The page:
Tributes: Legendary Norman High coach Max Marquardt dies at age 78

Marquardt, who spent 20 years at Norman, guided the 1970 boy's basketball team to the Class 4A state championship.
by Scott Munn Published: February 10, 2014
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A farewell to people with Oklahoma ties who enjoyed a game day experience:

*Max Marquardt, 78, was inducted into the Oklahoma Coaches Association Hall of Fame in 2001 for success he enjoyed as a high school basketball and baseball coach. The El Reno native spent 20 years at Norman High School, where he made the Tigers a consistent state basketball tournament participant. He led the 1970 team to the Class 4A state championship, beating Northwest Classen 47-42 with big scorers John Carroll and Joe Simpson providing all but six points. Before compiling a 349-147 record as a coach — which included early career stops at Pauls Valley and Pawhuska — Marquardt attended the University of Central Oklahoma on a basketball scholarship. He was a three-time all-conference player for the Bronchos. Marquardt was also on the school's football, baseball and track and field teams. Funeral services are 11 a.m. Thursday at Journey Church, 3801 Journey Parkway, in Norman.

*Stan Johnson Jr., 80, retired in Oklahoma City after 30 years with the Scott Paper Co. He had a life of adventure, whether it was jumping out of airplanes as an Army paratrooper or coaching championship teams in youth football. Sandwiched in between was serving as athletic director at the downtown YMCA in Denver and playing fullback for the University of Wyoming's 1956 Sun Bowl championship football team. Johnson was also an accomplished body builder who won the Mr. Senior Okie title at age 40.

*Delman Dennis, 80, of Oklahoma City attended the OU-Texas football game for more than 30 years. A longtime season ticket holder for Sooner football and basketball teams.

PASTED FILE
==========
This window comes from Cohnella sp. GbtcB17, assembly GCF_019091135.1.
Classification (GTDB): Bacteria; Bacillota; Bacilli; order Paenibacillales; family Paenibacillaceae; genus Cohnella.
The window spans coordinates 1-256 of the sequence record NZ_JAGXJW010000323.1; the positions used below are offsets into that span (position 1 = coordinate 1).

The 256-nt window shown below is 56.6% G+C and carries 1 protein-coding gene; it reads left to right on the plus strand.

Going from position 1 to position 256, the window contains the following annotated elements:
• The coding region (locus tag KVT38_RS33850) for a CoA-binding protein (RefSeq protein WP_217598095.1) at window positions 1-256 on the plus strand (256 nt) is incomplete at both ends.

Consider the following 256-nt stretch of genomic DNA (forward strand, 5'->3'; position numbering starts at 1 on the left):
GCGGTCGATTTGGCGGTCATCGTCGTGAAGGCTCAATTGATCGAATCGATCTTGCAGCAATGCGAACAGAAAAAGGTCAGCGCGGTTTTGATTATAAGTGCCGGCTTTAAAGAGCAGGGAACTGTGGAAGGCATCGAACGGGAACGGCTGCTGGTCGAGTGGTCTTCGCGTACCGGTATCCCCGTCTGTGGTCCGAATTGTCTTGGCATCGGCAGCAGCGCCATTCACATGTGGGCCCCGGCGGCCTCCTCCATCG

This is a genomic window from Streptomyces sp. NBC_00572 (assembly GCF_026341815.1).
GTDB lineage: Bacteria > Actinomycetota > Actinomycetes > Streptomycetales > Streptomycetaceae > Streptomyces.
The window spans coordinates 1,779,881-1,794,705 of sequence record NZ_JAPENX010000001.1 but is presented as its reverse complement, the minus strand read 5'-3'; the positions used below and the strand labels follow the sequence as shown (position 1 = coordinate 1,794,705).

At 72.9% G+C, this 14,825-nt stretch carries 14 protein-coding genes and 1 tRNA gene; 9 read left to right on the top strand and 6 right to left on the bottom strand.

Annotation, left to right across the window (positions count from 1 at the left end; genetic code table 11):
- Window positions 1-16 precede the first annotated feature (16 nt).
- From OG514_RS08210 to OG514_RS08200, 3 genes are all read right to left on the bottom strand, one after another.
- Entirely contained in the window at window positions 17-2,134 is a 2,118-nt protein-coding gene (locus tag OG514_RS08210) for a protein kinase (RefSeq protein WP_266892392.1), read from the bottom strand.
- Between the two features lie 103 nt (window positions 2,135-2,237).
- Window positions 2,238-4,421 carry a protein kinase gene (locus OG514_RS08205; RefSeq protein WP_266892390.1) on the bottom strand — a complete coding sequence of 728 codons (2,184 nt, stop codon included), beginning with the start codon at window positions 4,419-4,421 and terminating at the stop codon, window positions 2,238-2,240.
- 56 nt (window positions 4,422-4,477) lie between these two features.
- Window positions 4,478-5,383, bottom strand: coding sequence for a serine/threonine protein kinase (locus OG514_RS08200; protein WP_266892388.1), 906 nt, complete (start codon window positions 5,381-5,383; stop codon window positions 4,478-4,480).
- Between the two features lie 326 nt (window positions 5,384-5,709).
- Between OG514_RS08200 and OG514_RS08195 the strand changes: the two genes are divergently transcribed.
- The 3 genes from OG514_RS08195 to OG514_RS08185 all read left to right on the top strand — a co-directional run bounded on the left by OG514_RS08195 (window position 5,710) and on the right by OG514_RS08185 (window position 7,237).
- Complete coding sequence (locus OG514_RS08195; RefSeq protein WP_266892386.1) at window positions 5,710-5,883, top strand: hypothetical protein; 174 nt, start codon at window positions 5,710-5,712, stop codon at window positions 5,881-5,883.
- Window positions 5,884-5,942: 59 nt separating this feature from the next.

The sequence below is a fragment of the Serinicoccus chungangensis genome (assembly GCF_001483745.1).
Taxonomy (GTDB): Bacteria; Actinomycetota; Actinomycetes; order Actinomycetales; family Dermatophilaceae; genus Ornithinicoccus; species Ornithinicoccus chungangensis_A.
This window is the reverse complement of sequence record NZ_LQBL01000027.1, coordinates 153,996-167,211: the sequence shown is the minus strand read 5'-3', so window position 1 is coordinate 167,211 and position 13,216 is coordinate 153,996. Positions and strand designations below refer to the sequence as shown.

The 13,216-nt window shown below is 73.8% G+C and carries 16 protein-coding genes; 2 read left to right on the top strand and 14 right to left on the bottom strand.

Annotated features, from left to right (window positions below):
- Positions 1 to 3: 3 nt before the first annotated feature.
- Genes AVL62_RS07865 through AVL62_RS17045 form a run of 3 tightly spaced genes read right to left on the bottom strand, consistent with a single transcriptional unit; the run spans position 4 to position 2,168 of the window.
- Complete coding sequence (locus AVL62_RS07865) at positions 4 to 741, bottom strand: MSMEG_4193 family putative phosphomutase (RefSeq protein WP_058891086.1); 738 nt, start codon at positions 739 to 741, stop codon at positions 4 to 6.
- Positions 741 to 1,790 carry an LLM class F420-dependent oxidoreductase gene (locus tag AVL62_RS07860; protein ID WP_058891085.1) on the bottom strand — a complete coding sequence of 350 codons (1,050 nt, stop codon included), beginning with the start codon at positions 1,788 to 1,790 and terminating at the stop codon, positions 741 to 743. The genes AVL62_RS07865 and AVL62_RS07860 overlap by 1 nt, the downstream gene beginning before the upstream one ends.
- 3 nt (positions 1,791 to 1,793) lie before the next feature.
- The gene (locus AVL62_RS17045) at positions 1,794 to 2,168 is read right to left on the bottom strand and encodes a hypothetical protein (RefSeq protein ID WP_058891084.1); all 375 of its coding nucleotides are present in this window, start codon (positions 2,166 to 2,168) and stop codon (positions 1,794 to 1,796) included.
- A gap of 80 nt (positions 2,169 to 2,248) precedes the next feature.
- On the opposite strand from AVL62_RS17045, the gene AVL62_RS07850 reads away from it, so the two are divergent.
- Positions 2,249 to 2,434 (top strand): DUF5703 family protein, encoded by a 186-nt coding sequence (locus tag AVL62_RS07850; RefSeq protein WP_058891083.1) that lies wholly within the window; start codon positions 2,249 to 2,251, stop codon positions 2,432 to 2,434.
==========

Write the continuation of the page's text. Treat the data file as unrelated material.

*Hunter Miller beat cancer at age 4 and as a teen played golf for Jenks middle and high schools. He died at age 20.

*Len Sherrell, 78, of Tulsa was a dirt car racing enthusiast. He raced a car for several years until a wreck in 1969 at Thunderbird Speedway in Muskogee forced him to retire. Sherrell owned a paint and body shop, and he remained in the sport by sponsoring a race car driven by Jackie Howerton, a local standout who also competed on the prestigious U.S. Auto Club Silver Crown Series.

*Chad Roberts, 37, of Jay was a team roper and horse trainer. Served as president of the Grove Roundup Club.

*Annie Boland, 60, of Oklahoma City was a member of the Kerr McGee swim team as a youngster. The Northeast High graduate also played competitive tennis.

*Jack Lackey, 62, was a seventh-grade geography teacher who coached middle school football and basketball in Yukon.

*Tom Taylor, 61, of Bremerton, Wash., was a retired welder at the U.S. Navy shipyard. The native Oklahoman played semi-pro baseball for the Pepsi-Cola Bottling Co. in Lawton when it was a state powerhouse.

*Lewis Rackley, 88, of Walters was an Army medic during World War II. During down time, he starred as a fast-pitch softball player. After the war, he was hired by Monsanto — which wanted Rackley to pitch for the company softball team. He wound up spending 30 years working for Diamond-Shamrock in Muscle Shoales, Ala., where he retired as chemical plant supervisor.

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by Scott Munn
Sports Assistant Editor
Scott Munn joined The Oklahoman/Oklahoma City Times sports staffs in October 1982. He spent a year as a formcharter, three years on the desk and 16 as a reporter. Scott has spent the last nine years as an evening assistant sports editor. Scott's...
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